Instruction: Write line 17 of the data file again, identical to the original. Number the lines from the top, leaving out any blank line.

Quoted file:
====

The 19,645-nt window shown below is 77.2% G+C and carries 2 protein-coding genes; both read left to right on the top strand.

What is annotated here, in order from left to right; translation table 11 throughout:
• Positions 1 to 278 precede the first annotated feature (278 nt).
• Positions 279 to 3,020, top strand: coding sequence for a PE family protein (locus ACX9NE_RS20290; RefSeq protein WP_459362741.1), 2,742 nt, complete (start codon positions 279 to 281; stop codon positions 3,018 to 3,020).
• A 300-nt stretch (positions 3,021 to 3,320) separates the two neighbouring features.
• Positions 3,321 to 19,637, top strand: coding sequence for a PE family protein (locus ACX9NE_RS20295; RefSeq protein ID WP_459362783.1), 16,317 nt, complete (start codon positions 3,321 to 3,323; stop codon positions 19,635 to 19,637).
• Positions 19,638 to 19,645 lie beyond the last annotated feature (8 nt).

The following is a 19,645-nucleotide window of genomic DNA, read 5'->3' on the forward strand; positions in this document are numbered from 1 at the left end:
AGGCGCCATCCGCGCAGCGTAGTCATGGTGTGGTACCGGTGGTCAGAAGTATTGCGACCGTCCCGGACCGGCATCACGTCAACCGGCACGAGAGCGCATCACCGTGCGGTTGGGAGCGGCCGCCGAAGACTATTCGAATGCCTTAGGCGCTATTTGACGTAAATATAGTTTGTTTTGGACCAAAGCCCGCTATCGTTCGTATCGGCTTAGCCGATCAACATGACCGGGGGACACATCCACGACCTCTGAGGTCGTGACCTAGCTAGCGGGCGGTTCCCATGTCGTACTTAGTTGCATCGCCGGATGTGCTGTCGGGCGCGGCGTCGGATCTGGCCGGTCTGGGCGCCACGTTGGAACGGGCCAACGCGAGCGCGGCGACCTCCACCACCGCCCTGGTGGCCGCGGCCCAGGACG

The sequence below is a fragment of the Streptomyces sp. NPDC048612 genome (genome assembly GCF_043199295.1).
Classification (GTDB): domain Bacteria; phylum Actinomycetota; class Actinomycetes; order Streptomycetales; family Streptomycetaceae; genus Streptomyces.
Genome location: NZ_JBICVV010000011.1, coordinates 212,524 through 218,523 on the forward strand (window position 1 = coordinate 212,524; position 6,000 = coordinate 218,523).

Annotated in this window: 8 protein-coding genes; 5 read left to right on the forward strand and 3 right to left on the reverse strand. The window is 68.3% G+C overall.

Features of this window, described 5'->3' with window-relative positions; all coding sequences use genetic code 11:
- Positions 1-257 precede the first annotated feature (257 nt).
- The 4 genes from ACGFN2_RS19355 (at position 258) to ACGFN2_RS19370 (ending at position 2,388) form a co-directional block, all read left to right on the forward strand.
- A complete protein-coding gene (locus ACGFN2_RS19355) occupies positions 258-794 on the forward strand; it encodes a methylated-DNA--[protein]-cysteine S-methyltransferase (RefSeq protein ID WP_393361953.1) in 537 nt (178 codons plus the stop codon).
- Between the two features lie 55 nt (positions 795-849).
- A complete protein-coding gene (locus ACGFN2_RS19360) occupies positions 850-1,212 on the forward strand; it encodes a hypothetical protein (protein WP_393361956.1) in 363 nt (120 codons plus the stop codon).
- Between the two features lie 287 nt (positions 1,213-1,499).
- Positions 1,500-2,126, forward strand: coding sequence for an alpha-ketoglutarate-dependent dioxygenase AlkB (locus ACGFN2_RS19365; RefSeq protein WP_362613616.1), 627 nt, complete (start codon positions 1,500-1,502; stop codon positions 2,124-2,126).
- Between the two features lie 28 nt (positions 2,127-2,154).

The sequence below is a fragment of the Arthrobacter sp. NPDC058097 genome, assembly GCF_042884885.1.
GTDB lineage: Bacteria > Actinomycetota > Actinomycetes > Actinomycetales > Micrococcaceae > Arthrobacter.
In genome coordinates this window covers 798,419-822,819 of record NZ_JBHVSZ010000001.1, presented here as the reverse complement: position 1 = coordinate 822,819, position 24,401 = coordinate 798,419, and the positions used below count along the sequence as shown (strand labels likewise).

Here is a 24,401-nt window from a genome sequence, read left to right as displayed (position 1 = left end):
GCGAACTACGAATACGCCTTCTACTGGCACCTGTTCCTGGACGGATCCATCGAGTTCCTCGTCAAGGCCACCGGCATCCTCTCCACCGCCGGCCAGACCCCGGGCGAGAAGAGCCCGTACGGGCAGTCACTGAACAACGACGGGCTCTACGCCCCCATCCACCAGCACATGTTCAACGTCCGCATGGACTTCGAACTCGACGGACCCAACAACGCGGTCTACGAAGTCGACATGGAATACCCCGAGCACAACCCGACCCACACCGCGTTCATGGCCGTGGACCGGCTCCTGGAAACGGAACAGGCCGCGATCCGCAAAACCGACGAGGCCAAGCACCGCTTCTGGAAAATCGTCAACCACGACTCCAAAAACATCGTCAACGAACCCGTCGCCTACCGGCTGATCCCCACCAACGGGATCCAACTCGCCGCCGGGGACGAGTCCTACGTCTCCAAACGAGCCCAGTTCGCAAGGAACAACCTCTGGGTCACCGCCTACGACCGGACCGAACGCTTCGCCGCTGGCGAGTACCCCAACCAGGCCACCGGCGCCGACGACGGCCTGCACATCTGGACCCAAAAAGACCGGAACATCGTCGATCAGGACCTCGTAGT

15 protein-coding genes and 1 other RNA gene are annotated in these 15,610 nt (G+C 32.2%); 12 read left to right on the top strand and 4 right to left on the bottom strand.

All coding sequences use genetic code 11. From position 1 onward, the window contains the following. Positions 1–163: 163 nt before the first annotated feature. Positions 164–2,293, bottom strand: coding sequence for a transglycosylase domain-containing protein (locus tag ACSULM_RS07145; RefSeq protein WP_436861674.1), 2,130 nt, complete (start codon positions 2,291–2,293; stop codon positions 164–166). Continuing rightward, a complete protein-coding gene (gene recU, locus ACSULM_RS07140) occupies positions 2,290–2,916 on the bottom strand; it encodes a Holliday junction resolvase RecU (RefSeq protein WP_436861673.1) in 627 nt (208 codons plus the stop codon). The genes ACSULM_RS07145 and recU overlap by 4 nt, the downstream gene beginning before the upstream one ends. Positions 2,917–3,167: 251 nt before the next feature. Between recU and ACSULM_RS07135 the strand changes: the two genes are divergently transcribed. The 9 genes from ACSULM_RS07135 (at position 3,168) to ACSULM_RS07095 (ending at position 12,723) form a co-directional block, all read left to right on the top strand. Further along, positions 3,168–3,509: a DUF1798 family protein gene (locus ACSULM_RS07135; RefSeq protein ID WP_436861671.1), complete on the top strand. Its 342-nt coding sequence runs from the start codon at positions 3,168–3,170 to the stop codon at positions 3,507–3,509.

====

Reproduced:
- A complete protein-coding gene (locus ACGFN2_RS19355) occupies positions 258-794 on the forward strand; it encodes a methylated-DNA--[protein]-cysteine S-methyltransferase (RefSeq protein ID WP_393361953.1) in 537 nt (178 codons plus the stop codon).